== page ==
Masonic relief phrases?

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posted on May, 8 2005 @ 10:45 PM
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I heard/read somewhere that masons have phrases that they can say in times of dire necessity/need, that when spoken, a mason cannot ignore the plea, and must do everything in his power to releive the mason of his troubles.

The phrase:

"Is there no relief for the son of a widow?"

Fact or fiction: you tell me.

[edit on 8-5-2005 by Eyeofhorus]




posted on May, 8 2005 @ 10:49 PM
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Originally posted by Eyeofhorus
I heard/read somewhere that masons have phrases that they can say in times of dire necessity/need, that when spoken, a mason cannot ignore the plea, and must do everything in his power to releive the mason of his troubles.

The phrase:

"Is there no releif for the son of a widow?"

Fact or fiction: you tell me.


There are several words, phrases, etc. that we are taught to use to recognize each other "in the darkness as well as in the light"

The phrase "widow's son" is a reference to Hiram the builder, the Widow's son of Haphtali who figures in to the "legend of the Temple" an important allegory of the Master Mason degree.

A really GOOD explanation of this is found in Brother Allen E. Roberts book "The Craft and It's Symbols" which is available from Macoy Publishing & Supply

www.macoy.com



posted on May, 8 2005 @ 10:53 PM
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What is the significance of the widow? Is it symbolic of Columbia, who is portrayed in our statue of liberty, cluthing "the light?" Or something else.

Also was statue of liberty a gift from French freemasons?

[edit on 8-5-2005 by Eyeofhorus]



posted on May, 8 2005 @ 10:55 PM
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Originally posted by Eyeofhorus
What is the significance of the widow? Is it symbolic of Columbia, who is portrayed in our statue of liberty, cluthing "the light?" Or something else.

Also was statue of liberty a gift from Frencg freemasons?


There is NO masonic symbolism in the statue of liberty, although the creator was a mason.


[edit on 8-5-2005 by sebatwerk]



posted on May, 8 2005 @ 11:10 PM
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Originally posted by Eyeofhorus
What is the significance of the widow?


No, it's the SON of the widow (Hiram) who's important. From the old testament story of the Widow's son of the tribe of Naphtali. (Can't quote chap & verse right now...it's getting late)




Also was statue of liberty a gift from French freemasons?


It was a gift from the French and it's designer was a Mason, no significance beyond that, though.



posted on May, 9 2005 @ 12:43 AM
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If I memory serves, there is a cornerstone and a Masonic dedication on the Statue of Liberty...

www.libertystatepark.org...

4th paragraph.

I couldn't find anything on the plate, but I'm thinking I've seen pictures of it; I believe it's on the Northeast corner of the pedestal, and it has the square and compass emblem, along with the names of the officers (at the time) of the Grand Lodge of the state of New York. Can anyone verify this?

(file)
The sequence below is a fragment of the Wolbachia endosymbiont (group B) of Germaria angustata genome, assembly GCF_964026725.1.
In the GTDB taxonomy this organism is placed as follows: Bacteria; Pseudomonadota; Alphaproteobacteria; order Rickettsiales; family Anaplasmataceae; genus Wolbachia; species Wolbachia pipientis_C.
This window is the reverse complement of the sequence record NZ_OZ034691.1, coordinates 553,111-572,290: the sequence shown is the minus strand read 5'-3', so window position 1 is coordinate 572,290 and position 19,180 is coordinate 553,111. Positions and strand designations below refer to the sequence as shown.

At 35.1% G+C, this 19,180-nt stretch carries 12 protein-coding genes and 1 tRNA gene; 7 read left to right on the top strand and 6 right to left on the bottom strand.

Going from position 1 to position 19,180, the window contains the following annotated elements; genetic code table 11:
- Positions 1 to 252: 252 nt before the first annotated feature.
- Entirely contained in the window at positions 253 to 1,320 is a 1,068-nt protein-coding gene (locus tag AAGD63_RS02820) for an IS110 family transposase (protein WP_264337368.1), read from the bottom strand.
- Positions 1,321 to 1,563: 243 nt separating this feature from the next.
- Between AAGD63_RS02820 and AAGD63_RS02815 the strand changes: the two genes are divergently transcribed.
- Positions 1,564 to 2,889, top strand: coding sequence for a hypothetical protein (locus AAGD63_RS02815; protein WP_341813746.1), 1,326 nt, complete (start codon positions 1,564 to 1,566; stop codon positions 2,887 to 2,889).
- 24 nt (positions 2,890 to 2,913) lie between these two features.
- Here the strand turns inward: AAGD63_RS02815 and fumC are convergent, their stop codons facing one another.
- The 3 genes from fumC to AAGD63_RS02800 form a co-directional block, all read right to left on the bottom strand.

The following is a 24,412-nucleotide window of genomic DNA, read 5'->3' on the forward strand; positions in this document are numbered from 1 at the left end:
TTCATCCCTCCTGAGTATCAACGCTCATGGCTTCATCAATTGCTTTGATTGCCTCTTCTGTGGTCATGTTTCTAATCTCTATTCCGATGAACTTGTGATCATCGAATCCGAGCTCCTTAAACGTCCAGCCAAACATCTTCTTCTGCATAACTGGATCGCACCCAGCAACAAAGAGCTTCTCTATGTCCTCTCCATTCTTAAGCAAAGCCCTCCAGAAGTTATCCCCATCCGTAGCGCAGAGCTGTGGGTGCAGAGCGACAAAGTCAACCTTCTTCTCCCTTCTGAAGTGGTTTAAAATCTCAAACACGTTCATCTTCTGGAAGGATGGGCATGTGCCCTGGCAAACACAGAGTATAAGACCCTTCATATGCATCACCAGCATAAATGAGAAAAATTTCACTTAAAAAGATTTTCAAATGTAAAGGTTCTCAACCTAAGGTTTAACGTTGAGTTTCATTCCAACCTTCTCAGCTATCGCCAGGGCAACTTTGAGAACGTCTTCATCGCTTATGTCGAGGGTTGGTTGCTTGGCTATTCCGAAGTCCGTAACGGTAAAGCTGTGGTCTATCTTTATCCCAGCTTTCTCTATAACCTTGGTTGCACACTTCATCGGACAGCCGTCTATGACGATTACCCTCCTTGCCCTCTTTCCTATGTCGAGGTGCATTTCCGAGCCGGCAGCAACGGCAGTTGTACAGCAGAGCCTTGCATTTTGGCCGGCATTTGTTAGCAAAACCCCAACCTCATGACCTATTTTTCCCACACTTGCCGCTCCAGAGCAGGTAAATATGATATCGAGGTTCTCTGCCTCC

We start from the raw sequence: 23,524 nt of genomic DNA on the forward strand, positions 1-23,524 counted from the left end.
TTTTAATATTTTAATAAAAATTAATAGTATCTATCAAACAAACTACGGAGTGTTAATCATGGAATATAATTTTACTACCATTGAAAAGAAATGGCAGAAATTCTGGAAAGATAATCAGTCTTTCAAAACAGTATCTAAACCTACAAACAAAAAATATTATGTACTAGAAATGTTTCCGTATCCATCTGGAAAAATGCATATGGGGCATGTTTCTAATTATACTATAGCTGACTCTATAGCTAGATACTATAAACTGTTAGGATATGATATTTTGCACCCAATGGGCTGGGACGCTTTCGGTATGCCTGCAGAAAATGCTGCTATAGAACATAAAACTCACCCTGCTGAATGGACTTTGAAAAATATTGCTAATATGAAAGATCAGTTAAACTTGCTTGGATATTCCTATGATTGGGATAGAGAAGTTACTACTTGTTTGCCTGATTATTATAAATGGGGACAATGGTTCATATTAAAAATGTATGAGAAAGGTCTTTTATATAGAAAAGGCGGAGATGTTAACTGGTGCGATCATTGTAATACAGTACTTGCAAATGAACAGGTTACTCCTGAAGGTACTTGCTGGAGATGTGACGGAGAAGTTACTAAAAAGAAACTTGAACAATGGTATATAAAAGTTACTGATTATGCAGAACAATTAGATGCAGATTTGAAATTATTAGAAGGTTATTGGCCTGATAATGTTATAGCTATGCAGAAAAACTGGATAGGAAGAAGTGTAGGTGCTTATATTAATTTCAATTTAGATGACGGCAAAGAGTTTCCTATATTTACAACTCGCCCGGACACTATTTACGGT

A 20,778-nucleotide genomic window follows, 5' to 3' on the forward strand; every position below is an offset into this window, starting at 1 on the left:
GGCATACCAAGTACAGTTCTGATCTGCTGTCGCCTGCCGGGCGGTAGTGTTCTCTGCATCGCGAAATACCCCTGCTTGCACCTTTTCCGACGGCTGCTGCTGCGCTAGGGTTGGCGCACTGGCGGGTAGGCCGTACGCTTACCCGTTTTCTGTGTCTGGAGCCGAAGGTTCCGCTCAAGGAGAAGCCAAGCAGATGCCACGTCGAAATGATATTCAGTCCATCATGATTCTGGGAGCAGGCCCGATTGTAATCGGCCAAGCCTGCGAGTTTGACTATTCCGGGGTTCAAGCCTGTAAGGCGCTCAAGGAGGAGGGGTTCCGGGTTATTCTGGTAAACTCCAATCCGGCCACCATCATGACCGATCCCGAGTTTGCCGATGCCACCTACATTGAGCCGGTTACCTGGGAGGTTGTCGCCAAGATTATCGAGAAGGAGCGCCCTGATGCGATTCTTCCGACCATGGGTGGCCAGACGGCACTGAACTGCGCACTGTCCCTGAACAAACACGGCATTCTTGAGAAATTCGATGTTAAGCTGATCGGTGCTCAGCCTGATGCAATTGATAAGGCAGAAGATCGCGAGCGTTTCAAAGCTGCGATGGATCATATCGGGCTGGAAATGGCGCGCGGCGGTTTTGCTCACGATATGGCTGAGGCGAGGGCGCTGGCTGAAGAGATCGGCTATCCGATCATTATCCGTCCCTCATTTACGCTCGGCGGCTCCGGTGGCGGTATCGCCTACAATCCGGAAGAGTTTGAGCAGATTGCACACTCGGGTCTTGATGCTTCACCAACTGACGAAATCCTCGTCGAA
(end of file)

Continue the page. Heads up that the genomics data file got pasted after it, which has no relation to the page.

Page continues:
P.S. I think I know the phrase you are speaking of, but I'm not going to post it... I will tell you that you've got the wording somewhat wrong, if it is indeed what I'm thinking. You're close though...


[edit on 5/9/05 by The Axeman]



posted on May, 9 2005 @ 12:47 AM
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My favorite Masonic relief phrase after toiling through a hot summer's day on an octogenarian member's garden or in some community project is "Who's ready for a beer?"



posted on May, 9 2005 @ 01:09 AM
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Originally posted by MaskedAvatar
My favorite Masonic relief phrase after toiling through a hot summer's day on an octogenarian member's garden or in some community project is "Who's ready for a beer?"


I would have to agree with that, Masonic relief phrase or not...



posted on May, 9 2005 @ 01:36 AM
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Originally posted by Eyeofhorus
I heard/read somewhere that masons have phrases that they can say in times of dire necessity/need, that when spoken, a mason cannot ignore the plea, and must do everything in his power to releive the mason of his troubles.


Well, you're half right. A freemason is under no obligation to relieve a fellow brother in distress, but I can't imagine many situations where he wouldn't step in to help if he could.



posted on May, 9 2005 @ 02:28 AM
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Originally posted by MaskedAvatar
My favorite Masonic relief phrase after toiling through a hot summer's day on an octogenarian member's garden or in some community project is "Who's ready for a beer?"


My pleas for help usually sound something like "... I promise I'll wash my hands after I'm done!"


[edit on 9-5-2005 by sebatwerk]






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